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    IOW the very nature of defining nothing in such a fashion obstructs the actual meaning of it.
     
    Last edited: Dec 5, 2010
  13. lightgigantic Banned Banned

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    actually at this point we are not discussing whether something exists or not, but rather whether something can be merely abstracted.

    Harry potter and thomas the tank and happy arm chairs can all be abstracted (and discussed) ... happy adgfasdjfjag's cannot however ... until someone brings to the table some sort of qualitative explanation of what a adgfasdjfjag is.
     
  14. Sarkus Hippomonstrosesquippedalo phobe Valued Senior Member

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    And by defining the model as "maximum state of X"... is this not itself a quality?

    How can one increase the absolute maximum? Either it is the maximum or it is not... to talk about such a maximum that is "increased by 50%" is thus meaningless.
    You are surely confusing personal assessments of a quality with the absolute.

    How so?
    Perhaps if the wording is changed: "'Nothing' has a a greater state of entropy than can be conceived."?
     
  15. Lady Historica Banned Banned

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    instead of entropy maybe we should think of nothing more like having an infinite limit to power per unit of "nothing".
     
  16. Fraggle Rocker Staff Member

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    Entropy is lack of organization. Is a completely empty space-time continuum in a state of maximum disorganization or maximum organization? Doesn't anything have intrinsically greater organization than nothing?
     
  17. Captain Kremmen All aboard, me Hearties! Valued Senior Member

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    Isn't it one of the eskimo words for snow.
     
  18. lightgigantic Banned Banned

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    then you have a sore definition for "nothing", since disorganization requires something to come to bear on in order to define itself
     
  19. lightgigantic Banned Banned

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    sure
    notice how it relies on existent referents?

    or even better, how can one arrive at an absolute anything via empiricism? (IOW maximum in the language of empiricism is always tacit )
    so how would one know that one had arrived at the maximum state of entropy?
    Or is such a claim untenable and hence, even to assume it is a capable working model for nothingness, futile to dress it up as some primal state of being for the development of "something"?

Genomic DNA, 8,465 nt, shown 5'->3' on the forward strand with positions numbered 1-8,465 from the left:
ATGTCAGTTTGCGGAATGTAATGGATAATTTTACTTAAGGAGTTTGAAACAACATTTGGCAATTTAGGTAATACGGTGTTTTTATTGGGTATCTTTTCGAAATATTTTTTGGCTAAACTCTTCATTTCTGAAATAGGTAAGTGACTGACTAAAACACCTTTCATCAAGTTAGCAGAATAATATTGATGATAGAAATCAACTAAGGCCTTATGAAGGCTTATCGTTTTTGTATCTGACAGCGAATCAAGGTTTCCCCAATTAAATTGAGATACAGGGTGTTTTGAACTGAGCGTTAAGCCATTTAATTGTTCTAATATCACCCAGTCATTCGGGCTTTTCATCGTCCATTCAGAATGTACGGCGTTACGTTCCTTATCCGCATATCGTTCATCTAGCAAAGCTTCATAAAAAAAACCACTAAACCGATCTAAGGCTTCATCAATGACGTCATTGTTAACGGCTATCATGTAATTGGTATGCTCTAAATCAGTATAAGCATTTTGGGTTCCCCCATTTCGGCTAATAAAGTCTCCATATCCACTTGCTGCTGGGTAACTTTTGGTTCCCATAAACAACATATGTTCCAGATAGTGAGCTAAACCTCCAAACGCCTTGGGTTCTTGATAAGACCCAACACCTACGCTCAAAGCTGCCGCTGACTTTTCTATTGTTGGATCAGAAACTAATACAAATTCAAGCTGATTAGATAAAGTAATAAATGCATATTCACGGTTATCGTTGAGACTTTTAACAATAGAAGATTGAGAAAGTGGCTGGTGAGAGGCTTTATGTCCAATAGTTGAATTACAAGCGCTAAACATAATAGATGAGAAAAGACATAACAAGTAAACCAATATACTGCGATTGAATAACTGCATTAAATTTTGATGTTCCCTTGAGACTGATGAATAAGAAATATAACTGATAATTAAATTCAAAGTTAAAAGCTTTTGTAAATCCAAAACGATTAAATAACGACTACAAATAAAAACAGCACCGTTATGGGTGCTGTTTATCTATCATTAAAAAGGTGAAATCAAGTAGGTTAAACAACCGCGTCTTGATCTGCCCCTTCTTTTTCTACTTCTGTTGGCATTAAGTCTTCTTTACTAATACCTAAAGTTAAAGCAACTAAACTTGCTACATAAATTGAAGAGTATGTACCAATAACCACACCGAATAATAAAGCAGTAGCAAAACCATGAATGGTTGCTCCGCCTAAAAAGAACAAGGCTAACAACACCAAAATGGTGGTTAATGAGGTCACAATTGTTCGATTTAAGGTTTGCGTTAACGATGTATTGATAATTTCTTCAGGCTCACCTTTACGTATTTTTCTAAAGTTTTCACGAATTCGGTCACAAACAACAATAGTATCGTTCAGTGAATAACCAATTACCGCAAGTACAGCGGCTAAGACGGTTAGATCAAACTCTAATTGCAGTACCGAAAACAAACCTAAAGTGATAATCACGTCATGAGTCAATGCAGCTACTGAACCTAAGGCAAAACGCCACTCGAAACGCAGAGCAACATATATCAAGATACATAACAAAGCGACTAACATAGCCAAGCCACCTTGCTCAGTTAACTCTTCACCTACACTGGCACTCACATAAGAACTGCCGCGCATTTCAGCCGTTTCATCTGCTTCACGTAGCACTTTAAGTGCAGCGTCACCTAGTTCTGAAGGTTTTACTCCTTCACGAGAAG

Then I guess that leaves you with the problem of explaining at what point does entropy give rise to "nothing" ... especially since all indications of entropy give rise to a host of "somethings" (IOW disspiation of elements certainly doesn't qualify them for non-existence or nothingness)
     
  20. Fraggle Rocker Staff Member

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    So what if, for the sake of argument, the universe contains an equal number of quarks and antiquarks, leptons and antileptons, etc. Again, for the sake of argument, eventually they condense and cancel each other. At this point you have a universe in which there is nothing: just an empty space-time continuum, which is a human abstraction and not a physical thing. Is the state of organization in this empty universe greater or smaller than it was a fraction of a microsecond ago before the last two particles disappeared? Considering that it has been steadily decreasing throughout the condensation and cancellation process, why would that decrease not have continued through the final cancellation, resulting in zero organization?

    If within every arbitrarily small section of the universe there is exactly the same amount of mass and energy, then is that not maximum entropy? Then why would that not be true if the amount happens to be zero?

    Is there something unique about this particular zero that makes it a singularity rather than a limit?
     
  21. glaucon tending tangentially Registered Senior Member

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    Theoretical need not refer to anything actual.

    Again, you're trying to go offtopic but.... dialogues do not need to grind to a halt if we choose something non-existent as their topic...


    Again, you miss the point. The distinction is purely one of language.

    I can reference "vampire", for example.

    Sorry LG, you're grasping at straws here...
     
  22. Raithere plagued by infinities Valued Senior Member

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    The question is nonsensical.

    "Nothing" (that is complete non-existence, no fundamental laws, no ST, no potential, nothing) has no existence. By definition, "nothing" is non-existence.

    Of course, we may postulate "nothingness" and form hypotheses about its nature but this seems rather absurd as there is no basis from which to ground any assertions. If fact I would contest that "nothingness" is immune to logical analysis because the rules of logic would not exist. Nor would causality or indeed any rules what so ever.

    One might them postulate that in absence of any rules anything is possible but that's a dichotomic argument in itself and therefore is no more valid than any other answer. We might similarly hypothesize is that the nature of nothingness is to become something, or this particular universe, or to find ways to cause candy apples to exist.

    So since we have nothing upon which to formulate any sort of hypothesis about the nature of nothingness all we have left is to ask is, why is there something?

    The answer is simple, because nothing isn't.

    ;D

    ~Raithere
     
  23. Billy T Use Sugar Cane Alcohol car Fuel Valued Senior Member

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    I tend to agree with Raithere's post 59 so rephrase the question and add another:

    (1) Why is space time filled with matter and energy?
    (2) If ST had no energy or matter content, in what sense would it exist? To make this feasible, one must assume that vacuum polarization ("pair production") does not occur.
     
    Last edited by a moderator: Dec 6, 2010